Protecting People, Homes & Natural Resources | SW Montana
STAGE II Restrictions FAQs
1. How do I find out if my land is classified as forested? Montana Law defines forestland as
land that has enough timber, standing or down, slash, or brush to constitute in the judgment of the department a fire menace to life
or property. Grassland and agricultural areas are included when those areas are intermingled with or contiguous to and no further
than one-half mile from areas of forestland. Your tax statement has this information about your land. If you cannot access your statement,
check with your local unit office.
2. How do I know what a designated road or trail is? Call the local land management agency where
you would like to go. If the land is classified as forested (see above), contact the Department of Natural Resources and Conservation.
If they are not, contact your local agency. They should be able to advise you and furnish maps of trails that are safe and open for
3. Do these restrictions apply to towns and/or private property? Many cities and towns in Montana also adopt the restrictions,
and would therefore cover those areas inside their jurisdiction. County and city government may also impose further restrictions on
private, city, or county-owned lands. These can be even more prohibitive than what is issued by the state.
4. Do these restrictions
apply to valley bottom areas? Restrictions written by the Montana DNRC only apply to all state land and all state and private forested
land. Restrictions written by county and other agencies generally apply to valley bottom area that is outside of the classified forestland.
5. If I conduct an activity that is restricted, can I be fined? Yes. The amounts may differ depending on the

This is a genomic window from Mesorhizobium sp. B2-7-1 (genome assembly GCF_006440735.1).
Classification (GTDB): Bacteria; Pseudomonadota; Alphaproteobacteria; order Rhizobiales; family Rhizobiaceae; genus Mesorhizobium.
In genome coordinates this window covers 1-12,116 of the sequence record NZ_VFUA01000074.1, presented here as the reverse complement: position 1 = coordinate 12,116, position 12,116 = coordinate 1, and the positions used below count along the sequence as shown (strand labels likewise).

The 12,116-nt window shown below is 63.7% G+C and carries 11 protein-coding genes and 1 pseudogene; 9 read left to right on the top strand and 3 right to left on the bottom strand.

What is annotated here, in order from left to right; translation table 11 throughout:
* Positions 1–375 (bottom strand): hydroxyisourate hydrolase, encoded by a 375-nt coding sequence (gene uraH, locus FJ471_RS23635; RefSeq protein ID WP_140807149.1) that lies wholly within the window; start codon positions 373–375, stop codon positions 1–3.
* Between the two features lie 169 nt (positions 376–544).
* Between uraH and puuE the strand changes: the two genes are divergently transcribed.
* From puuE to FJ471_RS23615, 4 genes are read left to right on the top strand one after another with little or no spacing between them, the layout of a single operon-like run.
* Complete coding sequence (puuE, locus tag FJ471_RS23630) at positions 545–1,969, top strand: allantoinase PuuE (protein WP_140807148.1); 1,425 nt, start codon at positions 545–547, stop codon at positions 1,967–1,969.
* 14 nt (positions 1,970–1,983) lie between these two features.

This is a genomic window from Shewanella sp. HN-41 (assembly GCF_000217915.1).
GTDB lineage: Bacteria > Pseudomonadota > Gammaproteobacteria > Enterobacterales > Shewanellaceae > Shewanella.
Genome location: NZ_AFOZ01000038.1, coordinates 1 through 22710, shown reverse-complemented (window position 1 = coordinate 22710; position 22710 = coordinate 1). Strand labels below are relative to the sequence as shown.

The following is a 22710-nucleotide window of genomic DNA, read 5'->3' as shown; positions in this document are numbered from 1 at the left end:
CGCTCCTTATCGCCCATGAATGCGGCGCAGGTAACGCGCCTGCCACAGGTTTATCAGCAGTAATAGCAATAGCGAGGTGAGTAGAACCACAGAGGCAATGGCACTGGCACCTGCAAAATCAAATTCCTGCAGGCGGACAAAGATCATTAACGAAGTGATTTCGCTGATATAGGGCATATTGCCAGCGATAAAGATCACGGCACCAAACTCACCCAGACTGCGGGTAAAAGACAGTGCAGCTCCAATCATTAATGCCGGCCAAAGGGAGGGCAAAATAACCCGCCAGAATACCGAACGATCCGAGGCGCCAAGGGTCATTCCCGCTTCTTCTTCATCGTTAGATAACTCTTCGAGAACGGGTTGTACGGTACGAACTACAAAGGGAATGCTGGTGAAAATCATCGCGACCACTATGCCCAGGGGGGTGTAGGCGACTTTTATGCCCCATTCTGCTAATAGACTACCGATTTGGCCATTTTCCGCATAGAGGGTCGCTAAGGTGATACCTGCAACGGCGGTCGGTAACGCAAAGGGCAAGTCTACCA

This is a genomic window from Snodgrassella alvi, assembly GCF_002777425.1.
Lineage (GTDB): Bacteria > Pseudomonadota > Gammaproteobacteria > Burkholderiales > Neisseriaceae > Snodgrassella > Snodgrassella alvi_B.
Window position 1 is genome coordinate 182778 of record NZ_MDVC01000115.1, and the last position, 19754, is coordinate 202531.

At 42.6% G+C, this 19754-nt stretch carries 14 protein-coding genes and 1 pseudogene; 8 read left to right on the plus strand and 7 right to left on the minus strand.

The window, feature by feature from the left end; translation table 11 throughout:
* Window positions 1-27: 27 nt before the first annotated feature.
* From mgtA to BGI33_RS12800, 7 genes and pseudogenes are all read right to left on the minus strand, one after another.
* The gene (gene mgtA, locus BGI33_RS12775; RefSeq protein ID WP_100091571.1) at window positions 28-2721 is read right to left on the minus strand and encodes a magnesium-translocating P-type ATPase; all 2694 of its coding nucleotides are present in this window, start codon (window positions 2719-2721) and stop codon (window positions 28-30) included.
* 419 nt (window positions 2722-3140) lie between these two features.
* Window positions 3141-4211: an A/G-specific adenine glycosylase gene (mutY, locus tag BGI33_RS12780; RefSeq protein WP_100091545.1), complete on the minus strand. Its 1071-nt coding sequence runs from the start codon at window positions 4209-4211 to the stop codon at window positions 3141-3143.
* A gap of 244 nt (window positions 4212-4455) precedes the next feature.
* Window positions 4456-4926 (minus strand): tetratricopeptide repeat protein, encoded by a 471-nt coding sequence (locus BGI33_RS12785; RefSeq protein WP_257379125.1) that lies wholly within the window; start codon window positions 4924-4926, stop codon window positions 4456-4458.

agency with authority in that area, but Montana State Law allows for a fine of up to six months in jail and $500.00.
6. Can I be held
liable if I start a fire? Yes. You could be responsible for paying some or even all of the costs that it took to put the fire out.
Check with the according agency on specific regulations.
Missoula County Fire
Fire on the skyline near Missoula Montana
Wildfire can happen in the blink of an eye and if you're on a grassy, sun-drenched slope when a fire starts, you (or your home) can be in extreme danger.
When our vegetation (from grass to trees) becomes drought-stressed and tinder dry, MCFPA member partners will impose fire-use restrictions. On occasion, AS NEEDED, officials may also close temporarily some popular Open Space sites -- as a public safety precaution. When this happens, we'll post all pertinent information here.
Missoula County officials want all citizens to recreate safely during WILDLAND FIRE season. Remember: One little spark can equal a big fire. So, please, be careful out there as you explore the Big Sky State.
STAGE I Restrictions - WHAT DOES THIS MEAN?
1. NO Building, maintaining, attending, or using a fire or campfire unless noted
in the exemptions. Click here for Exemptions
2. NO Smoking, except within an enclosed vehicle or building, a developed recreation
site or while stopped in an area at least three feet in diameter that is barren or cleared of all flammable materials.
FREQUENTLY ASKED QUESTIONS:
GENERAL OUTDOOR BURNING SEASON IS OPEN
March 1 - August 31
PRESCRIBED WILDLAND BURNING SEASON IS OPEN
March 1 - November 30
ESSENTIAl AGRICULTURAL BURNING IS OPEN
March 1 - October 31
FIRE USE RESTRICTIONS